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The news site of Marywood University

The Wood Word

The news site of Marywood University

The Wood Word

Marywood rugby switched from athletic program to club team

Marywood rugby switched from athletic program to club team
Photo credit/ Kelsey Van Horn

In April of 2023, the Marywood men’s and women’s rugby teams underwent a drastic change, moving from an athletic program to a club team. But Athletic Director Andrew Smith said some social media posts about the change are untrue.

“There have been several falsehoods posted on social media channels regarding the changes to the rugby program – most notably that athletics ’cut’ or ‘demoted’ them,” Smith said.

He emphatically said this change for the rugby programs is not a cut or demotion, but instead a switch that will benefit the teams and give them more autonomy on how they are run.

“The bottom line is the status of the men’s and women’s rugby programs have not changed at all, they just moved from where they were ‘housed’ – from Athletics to Student Engagement,” said Smith.

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According to Smith, this change falls in line with how other Division III, regional and conference schools have their rugby programs organized. This includes many schools in each team’s athletic conference – the men compete in MARC and the women in EPRU. Additionally, with “more than adequate budget” being transferred from Athletics to the Office of Student Engagement, the student athletes will have control over how they decide to spend their budget. They will also continue to have full access to campus vans and facilities, which Smith says is something many other schools do not allow. Further effects of the change in housing include team members having to sign less compliance paperwork, no necessary medical forms and no compliance meetings or seminars.

However, sophomore men’s rugby captain Gavin Daye did not echo Smith’s sentiments. Daye said when the news first broke to the rugby programs, the reaction among players was generally negative.

“It showed that the school didn’t really care about us. They really didn’t care about us to begin with. We didn’t get treated as well as other sports did,” said Daye.

On the financial side, Daye claimed they have a significantly smaller budget this year, making it difficult to cover gear and gas costs for away games. Their budget can only cover transportation costs, and “even that is cutting it close,” added Daye.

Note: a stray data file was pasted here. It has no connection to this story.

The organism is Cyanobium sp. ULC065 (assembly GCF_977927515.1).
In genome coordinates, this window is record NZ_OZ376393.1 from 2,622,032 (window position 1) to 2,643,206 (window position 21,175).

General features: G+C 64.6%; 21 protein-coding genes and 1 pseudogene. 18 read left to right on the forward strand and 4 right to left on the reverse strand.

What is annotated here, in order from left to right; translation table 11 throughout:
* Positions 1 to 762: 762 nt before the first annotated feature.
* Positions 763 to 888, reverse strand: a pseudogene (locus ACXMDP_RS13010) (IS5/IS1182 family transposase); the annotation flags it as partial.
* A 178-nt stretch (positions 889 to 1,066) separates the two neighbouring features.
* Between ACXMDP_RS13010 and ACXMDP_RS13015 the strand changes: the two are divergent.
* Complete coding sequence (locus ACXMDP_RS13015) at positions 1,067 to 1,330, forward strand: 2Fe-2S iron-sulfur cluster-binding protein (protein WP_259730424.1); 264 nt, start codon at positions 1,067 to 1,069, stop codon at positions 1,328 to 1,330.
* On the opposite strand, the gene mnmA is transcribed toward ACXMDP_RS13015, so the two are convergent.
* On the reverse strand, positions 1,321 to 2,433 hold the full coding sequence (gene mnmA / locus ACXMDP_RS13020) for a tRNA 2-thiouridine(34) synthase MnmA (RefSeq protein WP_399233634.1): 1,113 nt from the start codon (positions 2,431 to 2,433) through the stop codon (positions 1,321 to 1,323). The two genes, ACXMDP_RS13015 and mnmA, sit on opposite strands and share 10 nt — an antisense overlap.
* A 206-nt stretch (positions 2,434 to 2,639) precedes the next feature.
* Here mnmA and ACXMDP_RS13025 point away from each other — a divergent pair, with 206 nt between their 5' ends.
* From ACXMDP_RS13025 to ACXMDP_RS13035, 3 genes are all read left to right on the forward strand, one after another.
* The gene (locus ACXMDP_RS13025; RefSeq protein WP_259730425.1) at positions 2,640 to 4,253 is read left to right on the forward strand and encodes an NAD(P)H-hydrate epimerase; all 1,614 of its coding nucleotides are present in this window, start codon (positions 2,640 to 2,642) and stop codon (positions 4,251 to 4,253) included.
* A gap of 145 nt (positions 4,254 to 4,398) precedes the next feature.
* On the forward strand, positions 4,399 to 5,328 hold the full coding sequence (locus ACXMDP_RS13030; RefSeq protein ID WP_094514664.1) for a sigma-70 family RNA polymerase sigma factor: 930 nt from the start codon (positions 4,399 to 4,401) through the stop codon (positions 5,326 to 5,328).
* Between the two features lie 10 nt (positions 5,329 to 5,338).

“We don’t have a semester budget, we have a yearly budget, and even then it’s less,” Daye said.

Daye also felt that the rugby programs did not receive as much attention or recognition, though he noted that has slightly changed over the months since the change happened.

“I think we get a little more attention, but that’s just with the uptake in new student engagement social media presence. I see a lot more rugby posts now, especially with us and the girls’ team,” Daye said.

Since they are now a club team, both the men and womens’ teams no longer have paid coaches. Instead, experienced upperclassmen take on those roles, with the men’s team coached by a senior and the women being coached by a grad student. With no coaches, the student players manage everything from travel to match setups.

“On the business side of things, like paying for vans and transport, and all the gear stuff is taken care of by students. The other captain, Rubane [Singh], who’s the president of the rugby club, takes care of all that kind of stuff, like setting up games,” Daye explained.

Although there is more pressure on the students to manage their own program, Daye said things seem to be running more smoothly when compared to last season, with the players now having more control over their program and the ability to make their own decisions.

“Last year kind of felt like a dictatorship. I didn’t enjoy going to practice as much because I didn’t really vibe with the coach, but this year I enjoy going to practice a lot more,” said Daye. “It’s a lot more fun, better vibes, everybody gets along better than they did last year.”

Though Smith asserted the rugby program’s departmental swap wasn’t meant to be a demotion, Daye feels differently about it.

“I do feel insulted by it, I understand where he [Smith] is coming from but I do feel a little insulted by it. I think we worked hard as a team, both the guys and girls. The guys last year, we were one of the better teams in our conference, and the girls went to nationals last year, and I don’t even think the school posted about it.”

Contact the writer: [email protected]

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About the Contributors
Jack Biggs
Jack Biggs, Assistant Sport Editor
Jack Biggs is a sophomore Multimedia Communications major with a focus in Sports Media and is an Assistant Sports Editor for the Wood Word. Biggs also DJs for 91.7 VMFM and is a member of Marywood's tennis and esports teams. Outside of school, Biggs spends hours watching his favorite sports teams lose in classic Pittsburgh fashion.
Kelsey Van Horn
Kelsey Van Horn, Design Editor
Kelsey Van Horn is a junior graphic design major, and she holds the Design Editor position at The Wood Word. She is currently interested in publication and web design and is hoping those areas of interest get incorporated into her future career. Kelsey additionally enjoys illustration and art history. When she's not in a computer lab working diligently, she's most likely spending time at the gym or at home on the yoga mat. She has a strong interest in health, nutrition, fitness, and general wellbeing.
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